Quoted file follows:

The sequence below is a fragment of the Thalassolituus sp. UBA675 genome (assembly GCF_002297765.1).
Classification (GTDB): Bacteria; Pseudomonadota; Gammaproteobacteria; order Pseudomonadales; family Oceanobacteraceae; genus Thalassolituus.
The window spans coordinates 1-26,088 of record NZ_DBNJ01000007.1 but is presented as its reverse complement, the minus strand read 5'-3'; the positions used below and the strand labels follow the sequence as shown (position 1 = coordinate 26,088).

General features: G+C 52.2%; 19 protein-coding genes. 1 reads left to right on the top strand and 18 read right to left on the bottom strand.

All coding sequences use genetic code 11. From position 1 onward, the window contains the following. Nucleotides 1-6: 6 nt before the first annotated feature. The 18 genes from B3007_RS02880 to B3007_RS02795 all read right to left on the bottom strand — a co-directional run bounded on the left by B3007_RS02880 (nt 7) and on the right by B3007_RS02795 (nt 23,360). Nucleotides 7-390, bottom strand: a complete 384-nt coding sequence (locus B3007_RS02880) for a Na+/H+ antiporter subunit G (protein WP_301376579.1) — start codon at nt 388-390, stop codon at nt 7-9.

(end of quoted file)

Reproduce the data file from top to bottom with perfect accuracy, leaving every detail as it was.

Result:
The sequence below is a fragment of the Thalassolituus sp. UBA675 genome (assembly GCF_002297765.1).
Classification (GTDB): Bacteria; Pseudomonadota; Gammaproteobacteria; order Pseudomonadales; family Oceanobacteraceae; genus Thalassolituus.
The window spans coordinates 1-26,088 of record NZ_DBNJ01000007.1 but is presented as its reverse complement, the minus strand read 5'-3'; the positions used below and the strand labels follow the sequence as shown (position 1 = coordinate 26,088).

General features: G+C 52.2%; 19 protein-coding genes. 1 reads left to right on the top strand and 18 read right to left on the bottom strand.

All coding sequences use genetic code 11. From position 1 onward, the window contains the following. Nucleotides 1-6: 6 nt before the first annotated feature. The 18 genes from B3007_RS02880 to B3007_RS02795 all read right to left on the bottom strand — a co-directional run bounded on the left by B3007_RS02880 (nt 7) and on the right by B3007_RS02795 (nt 23,360). Nucleotides 7-390, bottom strand: a complete 384-nt coding sequence (locus B3007_RS02880) for a Na+/H+ antiporter subunit G (protein WP_301376579.1) — start codon at nt 388-390, stop codon at nt 7-9.